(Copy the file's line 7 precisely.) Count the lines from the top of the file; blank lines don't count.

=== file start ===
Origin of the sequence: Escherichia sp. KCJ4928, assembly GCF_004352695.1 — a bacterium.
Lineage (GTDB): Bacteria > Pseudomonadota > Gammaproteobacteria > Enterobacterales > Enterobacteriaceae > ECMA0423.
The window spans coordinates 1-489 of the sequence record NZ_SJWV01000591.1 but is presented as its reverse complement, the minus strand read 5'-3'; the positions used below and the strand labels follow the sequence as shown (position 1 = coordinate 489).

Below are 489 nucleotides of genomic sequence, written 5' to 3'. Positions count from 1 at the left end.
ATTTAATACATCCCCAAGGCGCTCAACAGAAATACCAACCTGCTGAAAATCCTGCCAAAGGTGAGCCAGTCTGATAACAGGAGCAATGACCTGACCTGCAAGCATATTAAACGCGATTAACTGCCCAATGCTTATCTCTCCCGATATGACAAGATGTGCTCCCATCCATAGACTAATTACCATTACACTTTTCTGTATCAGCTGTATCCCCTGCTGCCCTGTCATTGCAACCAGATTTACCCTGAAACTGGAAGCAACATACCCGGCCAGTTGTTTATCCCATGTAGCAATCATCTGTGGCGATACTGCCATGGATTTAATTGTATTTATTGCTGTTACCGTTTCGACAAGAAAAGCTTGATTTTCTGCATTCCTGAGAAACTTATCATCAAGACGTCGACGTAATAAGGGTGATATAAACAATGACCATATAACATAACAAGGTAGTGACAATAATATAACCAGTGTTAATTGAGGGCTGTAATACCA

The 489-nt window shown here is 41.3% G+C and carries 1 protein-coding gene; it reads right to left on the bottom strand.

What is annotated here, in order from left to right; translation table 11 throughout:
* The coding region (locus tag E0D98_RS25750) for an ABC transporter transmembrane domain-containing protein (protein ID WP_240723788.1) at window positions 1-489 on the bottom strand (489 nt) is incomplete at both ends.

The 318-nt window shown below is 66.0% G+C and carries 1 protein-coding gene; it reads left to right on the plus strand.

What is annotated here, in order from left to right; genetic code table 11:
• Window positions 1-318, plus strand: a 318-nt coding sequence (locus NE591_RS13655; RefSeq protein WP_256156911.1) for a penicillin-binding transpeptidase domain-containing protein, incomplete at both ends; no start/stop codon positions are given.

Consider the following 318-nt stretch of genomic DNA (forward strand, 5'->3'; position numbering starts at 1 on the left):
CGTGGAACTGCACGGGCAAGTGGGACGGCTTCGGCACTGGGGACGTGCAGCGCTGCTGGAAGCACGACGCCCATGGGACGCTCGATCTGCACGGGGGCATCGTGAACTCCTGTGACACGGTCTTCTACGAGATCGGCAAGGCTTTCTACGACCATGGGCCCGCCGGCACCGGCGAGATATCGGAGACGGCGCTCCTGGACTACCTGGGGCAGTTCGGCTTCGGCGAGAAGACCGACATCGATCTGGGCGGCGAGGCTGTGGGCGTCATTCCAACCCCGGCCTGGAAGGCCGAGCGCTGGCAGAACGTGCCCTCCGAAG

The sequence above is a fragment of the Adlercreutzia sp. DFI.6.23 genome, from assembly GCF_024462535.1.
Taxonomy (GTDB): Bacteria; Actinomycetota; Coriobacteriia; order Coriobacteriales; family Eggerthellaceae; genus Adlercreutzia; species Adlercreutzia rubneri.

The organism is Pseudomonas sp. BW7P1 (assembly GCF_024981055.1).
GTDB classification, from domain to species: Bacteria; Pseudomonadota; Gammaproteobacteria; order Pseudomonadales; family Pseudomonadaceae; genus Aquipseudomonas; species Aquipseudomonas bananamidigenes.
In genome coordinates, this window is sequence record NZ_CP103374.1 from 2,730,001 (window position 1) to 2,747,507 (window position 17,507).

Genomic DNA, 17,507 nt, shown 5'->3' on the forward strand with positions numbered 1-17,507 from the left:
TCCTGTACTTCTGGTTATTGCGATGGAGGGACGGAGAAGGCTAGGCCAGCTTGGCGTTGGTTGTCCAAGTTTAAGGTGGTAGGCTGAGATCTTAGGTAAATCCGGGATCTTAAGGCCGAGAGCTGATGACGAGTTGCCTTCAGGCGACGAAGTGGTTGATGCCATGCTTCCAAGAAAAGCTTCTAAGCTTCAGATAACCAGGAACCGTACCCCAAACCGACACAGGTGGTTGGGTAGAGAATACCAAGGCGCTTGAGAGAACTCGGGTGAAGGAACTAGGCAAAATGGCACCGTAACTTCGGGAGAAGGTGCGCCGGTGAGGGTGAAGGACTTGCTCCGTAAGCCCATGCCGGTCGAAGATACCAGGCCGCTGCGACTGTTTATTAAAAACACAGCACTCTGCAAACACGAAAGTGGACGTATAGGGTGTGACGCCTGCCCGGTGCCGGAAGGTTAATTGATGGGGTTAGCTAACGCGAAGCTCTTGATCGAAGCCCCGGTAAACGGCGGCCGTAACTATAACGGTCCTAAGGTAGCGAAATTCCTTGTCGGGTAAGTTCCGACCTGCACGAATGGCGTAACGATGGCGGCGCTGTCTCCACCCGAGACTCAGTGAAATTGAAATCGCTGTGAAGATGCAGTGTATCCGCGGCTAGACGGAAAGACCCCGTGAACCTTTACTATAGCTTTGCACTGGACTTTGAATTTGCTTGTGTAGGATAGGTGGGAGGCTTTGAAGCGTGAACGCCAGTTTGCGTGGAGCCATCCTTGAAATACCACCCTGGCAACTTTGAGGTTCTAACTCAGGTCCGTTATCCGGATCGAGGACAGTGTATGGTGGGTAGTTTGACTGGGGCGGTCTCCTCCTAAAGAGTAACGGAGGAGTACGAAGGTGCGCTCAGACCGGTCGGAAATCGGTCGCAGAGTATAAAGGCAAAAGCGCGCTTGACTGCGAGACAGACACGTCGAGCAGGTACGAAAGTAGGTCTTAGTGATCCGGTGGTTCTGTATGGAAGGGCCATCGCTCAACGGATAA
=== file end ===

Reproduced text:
What is annotated here, in order from left to right; translation table 11 throughout: